Seventh Annual ASIL Research Forum will be held October 26-28, 2017, St. Louis, Missouri
The American Society of International Law calls for submissions of scholarly paper proposals for the ASIL Research Forum to be held during the ASIL Midyear Meeting in St. Louis, Missouri at Washington University School of Law.
The Research Forum, a Society initiative introduced in 2011, aims to provide a setting for the presentation and focused discussion of works-in-progress. All ASIL members are invited to attend the Forum, whether presenting a paper or not.
Papers may be on any topic related to international and transnational law and should be unpublished (for purposes of the call, publication to an electronic database such as SSRN is not considered publication). Interdisciplinary projects, empirical studies, and jointly authored papers are very welcome.
Proposals should be submitted online at www.asil.org/researchforum by June 26, 2017. Interested paper-givers should submit an abstract (no more than 500 words in length) summarizing the scholarly paper to be presented at the Forum. Abstracts will be considered via a blind review process. Papers that do not follow these guidelines will not be considered. Notifications of acceptance will go out by the end of July.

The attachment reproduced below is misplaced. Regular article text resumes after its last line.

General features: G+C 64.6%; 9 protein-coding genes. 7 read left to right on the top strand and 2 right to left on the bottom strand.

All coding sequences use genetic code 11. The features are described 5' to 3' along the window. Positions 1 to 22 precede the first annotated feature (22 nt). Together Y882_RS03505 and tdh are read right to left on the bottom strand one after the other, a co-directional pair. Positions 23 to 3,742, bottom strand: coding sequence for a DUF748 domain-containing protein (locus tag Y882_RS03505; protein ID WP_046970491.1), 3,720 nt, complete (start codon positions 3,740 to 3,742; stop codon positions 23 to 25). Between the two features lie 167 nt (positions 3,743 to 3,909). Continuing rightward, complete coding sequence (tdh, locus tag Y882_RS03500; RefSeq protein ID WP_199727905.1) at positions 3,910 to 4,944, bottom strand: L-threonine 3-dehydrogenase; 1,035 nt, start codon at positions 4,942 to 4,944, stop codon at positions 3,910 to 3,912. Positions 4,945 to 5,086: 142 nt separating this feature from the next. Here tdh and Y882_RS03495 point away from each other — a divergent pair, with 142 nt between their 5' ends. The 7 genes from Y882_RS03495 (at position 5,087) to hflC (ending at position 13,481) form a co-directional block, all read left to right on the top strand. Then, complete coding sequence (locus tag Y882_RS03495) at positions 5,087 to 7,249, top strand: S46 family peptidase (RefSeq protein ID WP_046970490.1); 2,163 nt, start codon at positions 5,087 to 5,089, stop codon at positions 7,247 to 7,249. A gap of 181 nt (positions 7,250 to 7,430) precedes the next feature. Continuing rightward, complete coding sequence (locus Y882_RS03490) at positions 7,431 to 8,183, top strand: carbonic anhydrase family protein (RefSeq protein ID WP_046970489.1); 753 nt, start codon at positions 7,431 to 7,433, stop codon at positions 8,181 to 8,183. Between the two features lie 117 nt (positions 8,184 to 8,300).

Papers accepted for presentation will be assembled into panels. The organizers welcome volunteers to serve as discussants who will comment on the papers. All authors of accepted papers will be required to submit a draft paper four weeks before the Research Forum (September 29, 2017). Accepted authors must commit to being present on both Friday, October 27 and Saturday, October 28, 2017. Draft papers will be posted in advance of the Forum on an asil.org website accessible only by attendees of the Forum.